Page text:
I rise to speak in support of my noble friend Lady Nicholson and her Amendment 184ZBA, as I maintain that it would bring NHS trusts back into line with the Equality Act 2010. Part 7 of Schedule 3 to the Act permits discrimination on the grounds of sex and enables provision that is separate, different and/or provided to only one sex if it is
“a proportionate means of achieving a legitimate aim”.
Paragraph 27 of Schedule 3 specifically provides for separate male and female single-sex hospital wards. A hospital ward where patients are, by definition, vulnerable and dependent on their surroundings for safety, privacy and dignity—for example, they are unwell, sleeping, in various states of undress, receiving intimate personal care, confused et cetera—comfortably meets the “legitimate aim” test.
Further, annexe B mis-states who is included under the protected characteristic of gender reassignment by widening it to include transgender and non-binary people. This has no basis in law. Section 7 of the Equality Act 2010 states that the protected characteristic of gender reassignment refers to transsexual people and:
“A person has the protected characteristic of gender reassignment if the person is proposing to undergo, is undergoing or has undergone a process (or part of a process) for the purpose of reassigning the person’s sex by changing physiological or other attributes of sex.”
It is important to establish what percentage of transgender people fit this description. In 2016, a meta-analysis of 27 studies estimated that approximately 0.01% of the population have a transgender diagnosis and/or surgical or hormonal treatment. In contrast, 0.35% of the population self-identify as transgender. This means that only 2.9% of those who consider themselves part of the transgender community are undergoing any gender-affirming treatment. The vast majority, 97.1%, simply self-identify and make no modifications to their natal sex body, so there is a very high probability that someone born male who is supported under annexe B to be in a female ward is genitally intact. The risks this presents cannot be batted away. At the very least, women from religious minorities who require single-sex wards may be prevented from accessing healthcare. Some policies allow known male sex offenders who identify as women on women’s wards.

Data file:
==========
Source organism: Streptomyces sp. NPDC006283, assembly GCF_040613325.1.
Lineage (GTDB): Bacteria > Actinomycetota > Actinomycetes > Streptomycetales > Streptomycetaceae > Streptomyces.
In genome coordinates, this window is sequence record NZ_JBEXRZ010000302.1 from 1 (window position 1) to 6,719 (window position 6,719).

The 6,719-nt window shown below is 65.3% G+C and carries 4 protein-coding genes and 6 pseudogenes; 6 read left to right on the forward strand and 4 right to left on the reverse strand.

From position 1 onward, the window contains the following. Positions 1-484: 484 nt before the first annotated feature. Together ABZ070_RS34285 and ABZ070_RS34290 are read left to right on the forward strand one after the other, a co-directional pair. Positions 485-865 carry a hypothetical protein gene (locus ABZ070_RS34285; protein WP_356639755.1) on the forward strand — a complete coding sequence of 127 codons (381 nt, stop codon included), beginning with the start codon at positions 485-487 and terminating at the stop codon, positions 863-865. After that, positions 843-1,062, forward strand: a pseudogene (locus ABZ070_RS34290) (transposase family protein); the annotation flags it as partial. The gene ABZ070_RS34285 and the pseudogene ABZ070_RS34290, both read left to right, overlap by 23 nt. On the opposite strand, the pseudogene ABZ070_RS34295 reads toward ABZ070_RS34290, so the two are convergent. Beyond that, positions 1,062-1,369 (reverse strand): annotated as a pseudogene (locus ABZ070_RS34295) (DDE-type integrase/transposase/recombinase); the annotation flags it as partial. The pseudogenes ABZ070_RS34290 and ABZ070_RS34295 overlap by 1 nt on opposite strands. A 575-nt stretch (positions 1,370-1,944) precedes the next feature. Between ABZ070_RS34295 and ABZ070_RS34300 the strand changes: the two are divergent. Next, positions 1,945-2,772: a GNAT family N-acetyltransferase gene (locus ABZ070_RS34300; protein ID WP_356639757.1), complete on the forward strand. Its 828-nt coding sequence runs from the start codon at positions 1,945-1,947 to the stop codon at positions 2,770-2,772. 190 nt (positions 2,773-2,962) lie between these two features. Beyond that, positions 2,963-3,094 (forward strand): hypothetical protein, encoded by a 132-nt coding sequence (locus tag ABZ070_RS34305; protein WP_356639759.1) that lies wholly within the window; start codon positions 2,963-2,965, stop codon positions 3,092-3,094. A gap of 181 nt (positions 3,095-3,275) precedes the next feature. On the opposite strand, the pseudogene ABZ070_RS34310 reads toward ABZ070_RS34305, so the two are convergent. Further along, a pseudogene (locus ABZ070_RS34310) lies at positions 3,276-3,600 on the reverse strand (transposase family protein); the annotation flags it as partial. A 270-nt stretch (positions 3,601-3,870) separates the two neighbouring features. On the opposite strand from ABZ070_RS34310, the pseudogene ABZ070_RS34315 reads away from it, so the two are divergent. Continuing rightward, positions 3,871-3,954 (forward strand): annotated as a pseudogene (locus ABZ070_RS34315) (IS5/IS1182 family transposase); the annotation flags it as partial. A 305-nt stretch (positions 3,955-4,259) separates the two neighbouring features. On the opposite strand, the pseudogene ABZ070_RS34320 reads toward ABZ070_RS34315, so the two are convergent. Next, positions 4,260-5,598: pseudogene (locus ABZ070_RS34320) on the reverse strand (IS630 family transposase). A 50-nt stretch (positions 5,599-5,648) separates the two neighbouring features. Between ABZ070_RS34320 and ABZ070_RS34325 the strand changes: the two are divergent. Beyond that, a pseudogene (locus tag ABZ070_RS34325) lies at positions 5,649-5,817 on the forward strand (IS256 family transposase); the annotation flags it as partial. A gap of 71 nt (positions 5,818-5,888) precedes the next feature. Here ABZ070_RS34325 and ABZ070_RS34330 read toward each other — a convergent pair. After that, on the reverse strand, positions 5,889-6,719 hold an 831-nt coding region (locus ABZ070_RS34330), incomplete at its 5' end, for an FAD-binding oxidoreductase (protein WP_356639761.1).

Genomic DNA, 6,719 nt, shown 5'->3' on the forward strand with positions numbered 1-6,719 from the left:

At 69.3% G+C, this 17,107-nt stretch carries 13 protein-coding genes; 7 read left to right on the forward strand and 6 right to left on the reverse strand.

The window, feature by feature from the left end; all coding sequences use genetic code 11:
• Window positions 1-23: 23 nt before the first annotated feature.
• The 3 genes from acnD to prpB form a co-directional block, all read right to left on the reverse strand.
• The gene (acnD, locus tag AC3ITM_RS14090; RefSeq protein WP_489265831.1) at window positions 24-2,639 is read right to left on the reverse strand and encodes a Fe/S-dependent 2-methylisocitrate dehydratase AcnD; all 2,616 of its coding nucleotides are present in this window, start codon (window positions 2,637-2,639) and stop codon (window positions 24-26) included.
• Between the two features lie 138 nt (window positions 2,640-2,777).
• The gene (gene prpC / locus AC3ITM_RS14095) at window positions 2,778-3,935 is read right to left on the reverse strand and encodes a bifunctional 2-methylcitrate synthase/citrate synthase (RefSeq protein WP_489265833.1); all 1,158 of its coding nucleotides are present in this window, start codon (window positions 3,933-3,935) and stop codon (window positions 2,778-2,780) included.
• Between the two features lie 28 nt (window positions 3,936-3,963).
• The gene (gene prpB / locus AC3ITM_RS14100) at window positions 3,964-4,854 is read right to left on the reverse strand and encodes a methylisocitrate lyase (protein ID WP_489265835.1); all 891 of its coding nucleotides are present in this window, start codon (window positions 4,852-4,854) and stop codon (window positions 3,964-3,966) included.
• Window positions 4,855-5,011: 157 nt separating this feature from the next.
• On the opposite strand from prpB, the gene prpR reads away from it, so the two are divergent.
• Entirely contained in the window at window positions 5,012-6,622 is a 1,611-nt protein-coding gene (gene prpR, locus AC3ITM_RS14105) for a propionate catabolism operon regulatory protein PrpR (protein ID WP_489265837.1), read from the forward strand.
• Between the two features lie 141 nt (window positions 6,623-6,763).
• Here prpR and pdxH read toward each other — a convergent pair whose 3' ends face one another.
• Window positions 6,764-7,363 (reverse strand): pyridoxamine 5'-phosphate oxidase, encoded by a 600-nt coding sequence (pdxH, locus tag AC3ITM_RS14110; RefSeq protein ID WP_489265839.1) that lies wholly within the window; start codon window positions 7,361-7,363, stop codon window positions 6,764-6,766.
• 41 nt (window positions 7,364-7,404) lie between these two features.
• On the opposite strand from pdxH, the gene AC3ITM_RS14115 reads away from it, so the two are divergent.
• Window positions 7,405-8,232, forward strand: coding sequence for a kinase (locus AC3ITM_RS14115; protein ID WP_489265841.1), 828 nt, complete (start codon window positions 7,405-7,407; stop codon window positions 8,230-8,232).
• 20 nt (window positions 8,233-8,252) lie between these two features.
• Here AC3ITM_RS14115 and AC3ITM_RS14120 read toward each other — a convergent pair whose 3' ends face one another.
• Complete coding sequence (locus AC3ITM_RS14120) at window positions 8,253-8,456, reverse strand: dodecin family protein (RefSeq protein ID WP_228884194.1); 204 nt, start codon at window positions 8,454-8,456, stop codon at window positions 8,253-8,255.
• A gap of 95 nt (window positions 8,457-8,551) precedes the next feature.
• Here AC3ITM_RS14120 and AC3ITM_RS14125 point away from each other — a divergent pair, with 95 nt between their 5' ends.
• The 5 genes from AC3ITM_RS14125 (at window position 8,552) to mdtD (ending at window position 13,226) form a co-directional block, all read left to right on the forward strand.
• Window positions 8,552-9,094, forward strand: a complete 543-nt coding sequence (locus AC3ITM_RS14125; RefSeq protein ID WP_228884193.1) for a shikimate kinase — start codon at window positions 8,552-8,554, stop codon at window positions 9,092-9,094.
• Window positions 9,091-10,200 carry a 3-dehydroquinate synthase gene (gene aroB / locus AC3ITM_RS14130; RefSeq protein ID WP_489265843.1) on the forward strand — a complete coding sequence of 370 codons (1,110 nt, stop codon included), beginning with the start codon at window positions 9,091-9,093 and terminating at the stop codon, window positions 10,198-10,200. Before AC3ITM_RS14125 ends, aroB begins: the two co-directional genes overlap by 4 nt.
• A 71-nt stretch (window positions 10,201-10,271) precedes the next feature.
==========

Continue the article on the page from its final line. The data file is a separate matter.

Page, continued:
Further, Explanatory Notes to Part 16, Schedule 3, Part 7, paragraph 28, on separate and single-sex services, show that the Equality Act permits single-sex wards also to exclude patients under the protected characteristic of gender reassignment if that treatment by a provider can be objectively justified—in other words, if there is a legitimate aim as outlined above. Yet multiple NHS trusts have ignored this justification and generated policies based on annexe B which undermine the safety, dignity and privacy of women patients and cause much distress. The NHS has failed to evaluate the effects of the current policy in this area, so there is a lack of objective evidence and data on this issue. But there is much anecdotal evidence from women who have shared their stories with politicians and the media that current practice is harming women in NHS care. This includes women who have been traumatised through violence from men and then retraumatised. Annexe B, in my opinion, is unlawful and should be rescinded.
The NHS should find alternative ways of accommodating transgender patients, rather than removing the safety, dignity and privacy of all the other patients in a ward by making that ward mixed sex.